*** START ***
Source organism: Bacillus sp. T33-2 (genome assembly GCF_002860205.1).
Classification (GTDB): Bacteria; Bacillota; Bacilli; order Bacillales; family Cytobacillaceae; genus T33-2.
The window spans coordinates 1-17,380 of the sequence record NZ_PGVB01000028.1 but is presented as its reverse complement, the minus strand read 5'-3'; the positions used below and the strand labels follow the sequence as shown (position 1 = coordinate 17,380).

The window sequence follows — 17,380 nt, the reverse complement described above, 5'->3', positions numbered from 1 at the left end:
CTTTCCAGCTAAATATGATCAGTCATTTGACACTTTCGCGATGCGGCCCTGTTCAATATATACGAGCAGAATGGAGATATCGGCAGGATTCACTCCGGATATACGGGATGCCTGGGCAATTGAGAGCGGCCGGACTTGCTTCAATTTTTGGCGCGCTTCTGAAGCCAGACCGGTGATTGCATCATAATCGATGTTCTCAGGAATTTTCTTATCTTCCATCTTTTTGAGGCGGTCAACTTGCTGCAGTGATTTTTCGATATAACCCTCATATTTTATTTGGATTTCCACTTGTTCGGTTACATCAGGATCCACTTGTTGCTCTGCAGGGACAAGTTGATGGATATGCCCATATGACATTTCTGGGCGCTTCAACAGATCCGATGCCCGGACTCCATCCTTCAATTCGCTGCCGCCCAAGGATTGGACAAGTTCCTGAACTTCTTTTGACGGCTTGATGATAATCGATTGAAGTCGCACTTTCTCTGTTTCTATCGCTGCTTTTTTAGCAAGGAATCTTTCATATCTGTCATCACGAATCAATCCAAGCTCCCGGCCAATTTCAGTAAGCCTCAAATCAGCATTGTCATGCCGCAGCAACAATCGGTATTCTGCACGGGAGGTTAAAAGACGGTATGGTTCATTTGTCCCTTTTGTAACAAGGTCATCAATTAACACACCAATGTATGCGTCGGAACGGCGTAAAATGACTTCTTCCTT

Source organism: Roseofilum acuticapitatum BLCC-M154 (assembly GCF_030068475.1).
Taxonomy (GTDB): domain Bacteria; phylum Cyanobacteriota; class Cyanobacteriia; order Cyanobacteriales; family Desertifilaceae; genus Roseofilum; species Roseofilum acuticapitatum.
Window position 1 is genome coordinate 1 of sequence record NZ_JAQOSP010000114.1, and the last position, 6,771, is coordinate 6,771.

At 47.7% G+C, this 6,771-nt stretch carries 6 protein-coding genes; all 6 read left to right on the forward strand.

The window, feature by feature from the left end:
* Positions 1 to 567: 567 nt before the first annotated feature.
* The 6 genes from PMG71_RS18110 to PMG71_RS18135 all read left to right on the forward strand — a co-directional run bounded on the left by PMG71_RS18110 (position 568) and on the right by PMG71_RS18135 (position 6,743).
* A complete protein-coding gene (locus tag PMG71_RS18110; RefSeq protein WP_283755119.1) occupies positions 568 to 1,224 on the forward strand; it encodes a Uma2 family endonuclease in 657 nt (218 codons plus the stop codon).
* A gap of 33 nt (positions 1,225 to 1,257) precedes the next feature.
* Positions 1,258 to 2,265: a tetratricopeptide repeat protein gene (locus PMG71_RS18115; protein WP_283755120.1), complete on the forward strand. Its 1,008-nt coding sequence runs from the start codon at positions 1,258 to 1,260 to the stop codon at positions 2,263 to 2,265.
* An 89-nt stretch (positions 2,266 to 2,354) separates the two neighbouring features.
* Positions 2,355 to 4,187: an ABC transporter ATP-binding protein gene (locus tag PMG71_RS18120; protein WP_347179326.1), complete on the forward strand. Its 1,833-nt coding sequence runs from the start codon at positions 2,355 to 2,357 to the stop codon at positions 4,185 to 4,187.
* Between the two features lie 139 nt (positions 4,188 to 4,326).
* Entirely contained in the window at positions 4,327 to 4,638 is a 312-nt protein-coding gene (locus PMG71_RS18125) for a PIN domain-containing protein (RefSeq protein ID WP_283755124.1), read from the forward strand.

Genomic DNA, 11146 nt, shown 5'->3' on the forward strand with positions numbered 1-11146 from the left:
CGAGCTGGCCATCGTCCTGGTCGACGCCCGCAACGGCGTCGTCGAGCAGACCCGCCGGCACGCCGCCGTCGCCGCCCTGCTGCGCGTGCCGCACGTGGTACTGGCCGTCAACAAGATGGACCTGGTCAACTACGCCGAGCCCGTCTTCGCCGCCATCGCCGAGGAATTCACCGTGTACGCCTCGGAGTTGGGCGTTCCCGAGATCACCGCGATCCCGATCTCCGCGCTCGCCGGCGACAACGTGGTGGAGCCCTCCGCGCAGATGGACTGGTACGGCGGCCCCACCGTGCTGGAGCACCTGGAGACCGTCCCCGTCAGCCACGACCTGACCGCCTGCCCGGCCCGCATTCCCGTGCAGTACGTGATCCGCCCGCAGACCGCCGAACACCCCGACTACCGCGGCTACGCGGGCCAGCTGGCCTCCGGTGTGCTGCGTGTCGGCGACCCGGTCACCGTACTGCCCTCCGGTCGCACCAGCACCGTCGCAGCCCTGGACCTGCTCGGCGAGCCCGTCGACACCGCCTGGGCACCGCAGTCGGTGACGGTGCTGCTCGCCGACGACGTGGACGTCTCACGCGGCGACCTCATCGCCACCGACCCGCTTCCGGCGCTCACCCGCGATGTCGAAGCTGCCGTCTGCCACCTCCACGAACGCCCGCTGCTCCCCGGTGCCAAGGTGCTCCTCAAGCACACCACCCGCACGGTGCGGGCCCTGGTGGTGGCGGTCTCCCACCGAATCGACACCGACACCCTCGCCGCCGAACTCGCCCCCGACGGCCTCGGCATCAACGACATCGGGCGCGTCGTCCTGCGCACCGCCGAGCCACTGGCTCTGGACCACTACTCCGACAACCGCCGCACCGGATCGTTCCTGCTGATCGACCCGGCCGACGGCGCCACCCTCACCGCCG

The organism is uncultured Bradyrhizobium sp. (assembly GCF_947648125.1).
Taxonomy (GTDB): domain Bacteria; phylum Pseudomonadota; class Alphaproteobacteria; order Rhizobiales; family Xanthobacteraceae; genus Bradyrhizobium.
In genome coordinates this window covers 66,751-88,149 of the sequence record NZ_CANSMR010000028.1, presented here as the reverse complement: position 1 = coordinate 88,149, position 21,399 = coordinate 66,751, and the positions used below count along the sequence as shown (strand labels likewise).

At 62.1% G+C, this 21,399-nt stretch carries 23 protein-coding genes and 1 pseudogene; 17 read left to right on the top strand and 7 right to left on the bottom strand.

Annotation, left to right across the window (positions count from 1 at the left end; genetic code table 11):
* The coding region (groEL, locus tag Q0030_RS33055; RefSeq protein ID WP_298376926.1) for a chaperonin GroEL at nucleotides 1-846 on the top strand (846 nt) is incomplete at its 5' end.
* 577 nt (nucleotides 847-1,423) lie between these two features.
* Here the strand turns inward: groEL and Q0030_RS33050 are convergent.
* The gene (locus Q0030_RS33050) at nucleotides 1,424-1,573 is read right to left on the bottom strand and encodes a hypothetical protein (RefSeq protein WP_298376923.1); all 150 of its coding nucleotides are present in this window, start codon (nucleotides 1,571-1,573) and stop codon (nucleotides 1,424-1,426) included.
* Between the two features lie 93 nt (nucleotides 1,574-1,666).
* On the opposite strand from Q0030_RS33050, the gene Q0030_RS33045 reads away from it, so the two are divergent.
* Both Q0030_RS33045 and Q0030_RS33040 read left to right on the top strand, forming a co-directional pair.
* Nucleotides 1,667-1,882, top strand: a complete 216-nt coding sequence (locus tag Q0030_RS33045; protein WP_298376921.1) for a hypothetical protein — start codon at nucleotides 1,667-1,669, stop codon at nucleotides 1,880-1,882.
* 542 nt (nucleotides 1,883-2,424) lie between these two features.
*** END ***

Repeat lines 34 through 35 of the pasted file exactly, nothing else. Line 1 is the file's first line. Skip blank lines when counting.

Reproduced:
* Nucleotides 1,667-1,882, top strand: a complete 216-nt coding sequence (locus tag Q0030_RS33045; protein WP_298376921.1) for a hypothetical protein — start codon at nucleotides 1,667-1,669, stop codon at nucleotides 1,880-1,882.
* 542 nt (nucleotides 1,883-2,424) lie between these two features.